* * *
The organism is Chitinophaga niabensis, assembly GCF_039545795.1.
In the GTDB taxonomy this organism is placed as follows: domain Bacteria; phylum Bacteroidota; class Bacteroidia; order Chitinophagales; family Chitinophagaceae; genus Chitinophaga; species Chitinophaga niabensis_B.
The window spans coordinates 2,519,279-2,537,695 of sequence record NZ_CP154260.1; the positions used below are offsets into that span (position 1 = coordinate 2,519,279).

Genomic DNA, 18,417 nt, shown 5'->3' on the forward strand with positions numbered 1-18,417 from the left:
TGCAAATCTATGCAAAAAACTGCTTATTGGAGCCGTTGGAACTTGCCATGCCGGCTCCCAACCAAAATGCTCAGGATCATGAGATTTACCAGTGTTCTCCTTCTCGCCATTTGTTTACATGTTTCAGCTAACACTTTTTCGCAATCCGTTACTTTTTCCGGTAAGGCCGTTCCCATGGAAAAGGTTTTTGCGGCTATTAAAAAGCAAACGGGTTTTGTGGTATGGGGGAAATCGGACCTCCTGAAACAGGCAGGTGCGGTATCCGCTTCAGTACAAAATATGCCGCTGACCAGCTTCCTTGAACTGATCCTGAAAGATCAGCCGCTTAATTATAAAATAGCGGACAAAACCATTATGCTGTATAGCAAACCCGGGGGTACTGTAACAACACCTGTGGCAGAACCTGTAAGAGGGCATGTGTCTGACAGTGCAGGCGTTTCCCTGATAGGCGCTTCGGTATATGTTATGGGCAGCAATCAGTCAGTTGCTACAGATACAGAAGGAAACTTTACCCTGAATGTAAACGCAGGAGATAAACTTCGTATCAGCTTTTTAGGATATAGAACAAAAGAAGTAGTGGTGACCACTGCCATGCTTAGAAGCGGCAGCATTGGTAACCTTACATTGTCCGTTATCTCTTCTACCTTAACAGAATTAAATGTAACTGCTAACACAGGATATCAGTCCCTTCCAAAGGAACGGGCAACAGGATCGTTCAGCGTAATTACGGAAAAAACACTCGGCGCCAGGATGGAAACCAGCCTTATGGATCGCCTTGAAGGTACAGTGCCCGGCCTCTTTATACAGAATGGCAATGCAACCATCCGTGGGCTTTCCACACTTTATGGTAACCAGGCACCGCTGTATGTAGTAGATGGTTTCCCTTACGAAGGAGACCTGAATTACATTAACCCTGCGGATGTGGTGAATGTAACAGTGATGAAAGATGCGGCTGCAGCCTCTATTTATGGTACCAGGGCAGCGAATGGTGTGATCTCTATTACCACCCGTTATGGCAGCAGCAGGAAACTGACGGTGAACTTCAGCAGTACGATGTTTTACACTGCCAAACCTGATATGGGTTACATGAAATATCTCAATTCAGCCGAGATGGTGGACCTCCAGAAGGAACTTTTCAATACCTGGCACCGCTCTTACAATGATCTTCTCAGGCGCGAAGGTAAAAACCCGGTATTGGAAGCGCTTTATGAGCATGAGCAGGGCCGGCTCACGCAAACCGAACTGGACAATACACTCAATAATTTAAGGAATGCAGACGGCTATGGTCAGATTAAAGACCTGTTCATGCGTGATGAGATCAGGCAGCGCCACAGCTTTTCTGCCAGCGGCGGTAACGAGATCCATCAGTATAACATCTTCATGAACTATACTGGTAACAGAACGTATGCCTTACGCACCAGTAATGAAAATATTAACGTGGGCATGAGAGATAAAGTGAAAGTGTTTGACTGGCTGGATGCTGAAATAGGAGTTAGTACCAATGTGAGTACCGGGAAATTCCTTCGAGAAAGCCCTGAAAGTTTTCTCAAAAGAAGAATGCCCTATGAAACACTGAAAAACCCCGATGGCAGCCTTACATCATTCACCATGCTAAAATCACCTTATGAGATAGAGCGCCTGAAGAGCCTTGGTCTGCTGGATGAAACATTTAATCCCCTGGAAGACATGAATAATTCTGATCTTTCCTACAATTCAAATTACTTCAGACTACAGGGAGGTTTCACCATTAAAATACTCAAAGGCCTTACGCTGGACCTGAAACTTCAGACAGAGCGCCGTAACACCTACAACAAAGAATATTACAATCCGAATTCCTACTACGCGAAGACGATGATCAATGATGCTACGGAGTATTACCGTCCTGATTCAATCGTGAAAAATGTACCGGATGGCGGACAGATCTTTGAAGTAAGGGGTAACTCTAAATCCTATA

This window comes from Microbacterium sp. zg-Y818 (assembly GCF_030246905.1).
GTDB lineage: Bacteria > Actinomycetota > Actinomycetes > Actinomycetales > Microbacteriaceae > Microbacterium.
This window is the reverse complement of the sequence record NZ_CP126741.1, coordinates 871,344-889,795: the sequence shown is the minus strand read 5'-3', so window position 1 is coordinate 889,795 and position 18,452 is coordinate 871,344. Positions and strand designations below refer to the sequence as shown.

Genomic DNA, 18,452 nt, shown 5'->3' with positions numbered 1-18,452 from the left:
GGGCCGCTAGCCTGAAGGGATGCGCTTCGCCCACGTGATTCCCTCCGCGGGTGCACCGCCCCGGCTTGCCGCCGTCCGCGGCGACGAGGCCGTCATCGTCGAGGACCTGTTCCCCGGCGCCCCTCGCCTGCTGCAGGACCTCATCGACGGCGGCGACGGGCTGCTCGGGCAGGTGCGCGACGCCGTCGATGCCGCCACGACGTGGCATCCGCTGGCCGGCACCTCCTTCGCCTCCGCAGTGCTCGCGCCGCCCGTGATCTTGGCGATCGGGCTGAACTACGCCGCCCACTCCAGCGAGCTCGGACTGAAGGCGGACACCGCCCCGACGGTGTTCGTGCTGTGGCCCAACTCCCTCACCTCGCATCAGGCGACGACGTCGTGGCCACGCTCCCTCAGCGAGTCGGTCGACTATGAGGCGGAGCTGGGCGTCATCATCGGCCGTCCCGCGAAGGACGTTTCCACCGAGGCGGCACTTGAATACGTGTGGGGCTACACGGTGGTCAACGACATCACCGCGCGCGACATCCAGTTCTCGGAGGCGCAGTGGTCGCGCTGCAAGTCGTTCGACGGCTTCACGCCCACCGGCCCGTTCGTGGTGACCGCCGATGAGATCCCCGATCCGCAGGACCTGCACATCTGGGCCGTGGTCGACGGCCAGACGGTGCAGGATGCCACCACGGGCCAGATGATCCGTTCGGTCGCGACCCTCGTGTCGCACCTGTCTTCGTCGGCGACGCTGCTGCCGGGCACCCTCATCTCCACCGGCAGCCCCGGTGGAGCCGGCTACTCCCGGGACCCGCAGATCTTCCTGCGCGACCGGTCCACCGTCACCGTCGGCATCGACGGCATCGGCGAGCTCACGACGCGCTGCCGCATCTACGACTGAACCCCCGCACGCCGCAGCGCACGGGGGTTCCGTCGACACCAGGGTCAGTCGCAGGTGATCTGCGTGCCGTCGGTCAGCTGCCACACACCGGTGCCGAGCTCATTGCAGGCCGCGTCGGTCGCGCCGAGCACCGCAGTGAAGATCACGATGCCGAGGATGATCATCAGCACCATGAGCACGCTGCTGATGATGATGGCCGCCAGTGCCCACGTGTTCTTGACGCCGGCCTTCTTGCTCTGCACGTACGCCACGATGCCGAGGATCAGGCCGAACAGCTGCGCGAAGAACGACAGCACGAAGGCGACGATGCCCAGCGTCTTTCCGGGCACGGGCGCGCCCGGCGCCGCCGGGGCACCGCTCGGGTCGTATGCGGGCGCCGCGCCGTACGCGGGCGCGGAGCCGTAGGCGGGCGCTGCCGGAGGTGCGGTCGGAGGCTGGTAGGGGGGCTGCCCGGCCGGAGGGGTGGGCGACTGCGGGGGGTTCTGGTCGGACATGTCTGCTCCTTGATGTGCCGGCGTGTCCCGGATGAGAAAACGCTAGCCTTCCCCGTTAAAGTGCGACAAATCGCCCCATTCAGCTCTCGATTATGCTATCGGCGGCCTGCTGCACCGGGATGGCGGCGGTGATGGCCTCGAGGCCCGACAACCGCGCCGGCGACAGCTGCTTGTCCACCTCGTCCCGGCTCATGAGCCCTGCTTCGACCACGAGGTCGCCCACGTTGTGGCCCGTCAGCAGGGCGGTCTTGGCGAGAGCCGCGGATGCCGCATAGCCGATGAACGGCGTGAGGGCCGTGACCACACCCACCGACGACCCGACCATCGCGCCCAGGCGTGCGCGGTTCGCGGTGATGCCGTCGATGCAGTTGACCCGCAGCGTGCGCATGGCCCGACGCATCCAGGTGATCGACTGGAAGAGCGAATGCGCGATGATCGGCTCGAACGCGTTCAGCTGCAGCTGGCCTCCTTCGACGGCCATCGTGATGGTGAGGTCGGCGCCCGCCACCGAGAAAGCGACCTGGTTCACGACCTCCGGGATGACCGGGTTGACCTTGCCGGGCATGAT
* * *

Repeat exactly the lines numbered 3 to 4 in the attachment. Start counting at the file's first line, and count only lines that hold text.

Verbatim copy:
The window spans coordinates 2,519,279-2,537,695 of sequence record NZ_CP154260.1; the positions used below are offsets into that span (position 1 = coordinate 2,519,279).

Genomic DNA, 18,417 nt, shown 5'->3' on the forward strand with positions numbered 1-18,417 from the left: